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Norse Atlantic’s First Boeing 787 Emerges Fully Painted

The paint is drying on Norse Atlantic’s first Boeing 787. On Sunday night, the airline released pictures of a just unwrapped glistening Dreamliner. The reveal comes less than a week after Norse Atlantic released renderings of its livery. Now, we can see the real thing.

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Norse Atlantic has just finished painting its first 787 Dreamliner. Photo: Norse Atlantic

Last week, Norse Atlantic’s CEO, Bjorn Tore Larsen, revealed that the Vikings inspired the new Norse livery.

“We got the inspiration from the ships that the Vikings used when they navigated the seas 1,000 years ago… We kinda identify with the voyage that our predecessors took across the Atlantic, and our Dreamliners will therefore be our longships,” he said.

Norse’s Dreamliners a nod to their Viking forefathers

No doubt the ride across the Atlantic on a Norse Dreamliner will be more comfortable than on a Viking longship. However, Norse Atlantic is making a nice nod to their forefathers by featuring a hook on the Dreamliner’s tail. That hook is a stylized replication of the bow of a Viking-era wooden longship.

The plane (registration LN-LNO) is named after Raet National Park in Arendal, Norway. Norse Atlantic isn’t yet saying when their first plane will start flying, or to where. The airline expects to have 15 Dreamliners in the air by the 2022 northern summer. Publicity from Norse Atlantic to date suggests European springboard airports will be Oslo, London, and Paris. On the other side of the Atlantic, New York, Los Angeles, and an unspecified city in Florida are flagged as likely destinations.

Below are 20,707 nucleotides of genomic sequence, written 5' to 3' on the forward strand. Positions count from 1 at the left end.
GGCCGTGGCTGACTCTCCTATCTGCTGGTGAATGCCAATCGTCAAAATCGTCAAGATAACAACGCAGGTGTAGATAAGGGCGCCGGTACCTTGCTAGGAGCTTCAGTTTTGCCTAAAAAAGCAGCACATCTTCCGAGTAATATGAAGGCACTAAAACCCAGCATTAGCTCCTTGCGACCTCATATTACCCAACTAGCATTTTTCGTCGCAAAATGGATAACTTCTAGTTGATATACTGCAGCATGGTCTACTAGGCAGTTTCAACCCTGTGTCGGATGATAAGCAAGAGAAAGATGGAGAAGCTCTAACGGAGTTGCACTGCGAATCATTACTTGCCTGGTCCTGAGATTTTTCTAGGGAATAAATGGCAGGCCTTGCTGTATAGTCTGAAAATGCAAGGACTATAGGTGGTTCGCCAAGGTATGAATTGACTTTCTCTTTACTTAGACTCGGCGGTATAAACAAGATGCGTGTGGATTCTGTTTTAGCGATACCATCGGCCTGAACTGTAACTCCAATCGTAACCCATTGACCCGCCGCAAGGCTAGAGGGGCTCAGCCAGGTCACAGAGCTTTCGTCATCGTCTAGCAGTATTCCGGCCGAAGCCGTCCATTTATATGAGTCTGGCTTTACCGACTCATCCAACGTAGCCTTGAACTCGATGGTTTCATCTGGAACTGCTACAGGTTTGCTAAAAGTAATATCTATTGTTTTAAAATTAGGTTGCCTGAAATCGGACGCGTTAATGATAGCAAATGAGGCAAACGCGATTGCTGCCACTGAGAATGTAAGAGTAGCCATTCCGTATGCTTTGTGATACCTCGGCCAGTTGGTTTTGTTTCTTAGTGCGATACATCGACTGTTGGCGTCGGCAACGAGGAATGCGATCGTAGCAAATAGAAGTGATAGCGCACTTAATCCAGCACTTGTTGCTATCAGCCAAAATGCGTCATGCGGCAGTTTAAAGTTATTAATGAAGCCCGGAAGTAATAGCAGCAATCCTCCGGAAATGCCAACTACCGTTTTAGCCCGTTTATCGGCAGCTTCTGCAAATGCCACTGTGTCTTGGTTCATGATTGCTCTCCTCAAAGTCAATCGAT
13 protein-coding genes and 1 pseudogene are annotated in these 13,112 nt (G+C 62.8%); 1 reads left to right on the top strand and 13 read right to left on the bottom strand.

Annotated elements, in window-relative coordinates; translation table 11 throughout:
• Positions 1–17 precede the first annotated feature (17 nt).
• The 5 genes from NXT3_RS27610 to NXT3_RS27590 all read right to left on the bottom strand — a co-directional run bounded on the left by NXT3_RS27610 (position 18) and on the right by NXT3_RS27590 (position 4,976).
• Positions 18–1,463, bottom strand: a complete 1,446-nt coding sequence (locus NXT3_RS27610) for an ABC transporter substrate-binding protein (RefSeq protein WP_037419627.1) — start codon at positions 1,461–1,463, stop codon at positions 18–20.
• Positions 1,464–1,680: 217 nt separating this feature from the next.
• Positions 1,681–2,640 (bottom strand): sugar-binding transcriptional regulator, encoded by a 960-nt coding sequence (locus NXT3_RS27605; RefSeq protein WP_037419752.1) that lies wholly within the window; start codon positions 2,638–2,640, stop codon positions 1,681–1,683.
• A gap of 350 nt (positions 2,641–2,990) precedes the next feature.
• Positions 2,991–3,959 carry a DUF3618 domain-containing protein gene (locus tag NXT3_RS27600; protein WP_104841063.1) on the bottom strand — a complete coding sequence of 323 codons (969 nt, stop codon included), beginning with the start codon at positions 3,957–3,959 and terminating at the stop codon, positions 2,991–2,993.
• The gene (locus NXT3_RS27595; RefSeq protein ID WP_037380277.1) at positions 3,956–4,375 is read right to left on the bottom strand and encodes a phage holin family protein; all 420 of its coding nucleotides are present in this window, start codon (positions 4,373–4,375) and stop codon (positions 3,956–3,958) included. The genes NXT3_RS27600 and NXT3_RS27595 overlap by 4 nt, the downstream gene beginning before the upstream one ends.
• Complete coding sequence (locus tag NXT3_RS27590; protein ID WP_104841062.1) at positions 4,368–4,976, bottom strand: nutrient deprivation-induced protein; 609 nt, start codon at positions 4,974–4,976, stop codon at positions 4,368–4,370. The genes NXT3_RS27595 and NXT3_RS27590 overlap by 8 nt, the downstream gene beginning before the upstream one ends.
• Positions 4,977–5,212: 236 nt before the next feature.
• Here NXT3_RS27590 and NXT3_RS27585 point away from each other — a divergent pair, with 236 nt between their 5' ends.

“Our plans are on track and operations will commence when travel restrictions are lifted and demand for transatlantic travel is back,” said CEO Bjørn Tore Larsen last week.

“Based on the current situation, we anticipate that all our 15 Dreamliners will be flying customers between Europe and the US next summer.”

Nice livery but Norse Atlantic comes under some unfriendly fire

Whether Norse Atlantic can succeed when Norwegian did not is hotly debated. But the people behind Norse Atlantic are savvy enough to hold back from launch dates and flight information until there is greater certainty surrounding transatlantic travel. Canceling flights and dealing with planeloads of disgruntled passengers is no way to baptize a new airline. As it stands, Norse faces some antagonism before it even takes flight.

The social media response to Norse Atlantic’s first Dreamliner reveal has been mixed. While the livery is drawing admiration, the airline is struggling to shake off the Norwegian ghost.

“Great colors, look forward to seeing their route offer,” said one person on Twitter. Others were less kind, emphasizing Norse’s links with Norwegian.

“Are you really Norwegian Airlines but with a cooler name?” asked another person.

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Norse Atlantic hasn’t yet confirmed when and where it will start flying. Photo: Norse Atlantic

“Absolute grifting & shafting of everyone formerly employed by Norwegian. A shameful example of modern-day corporate shafting. Will never, ever set foot in an NAA aircraft,” posted another.

“What about #Norwegian workers still awaiting their salaries?” asked another.

Norse Atlantic anticipates employing 1,600 people by next summer. For their sake, most people would hope Norse succeeds. But there’s clearly some ill-will from the Norwegian failure and the easy transition senior Norwegian executives have made to Norse Atlantic. It is a hurdle Norse will have to overcome.

What do you think? Does Norse Atlantic have a good prospect of success? What, if anything, are they doing wrong? Post a comment and let us know.

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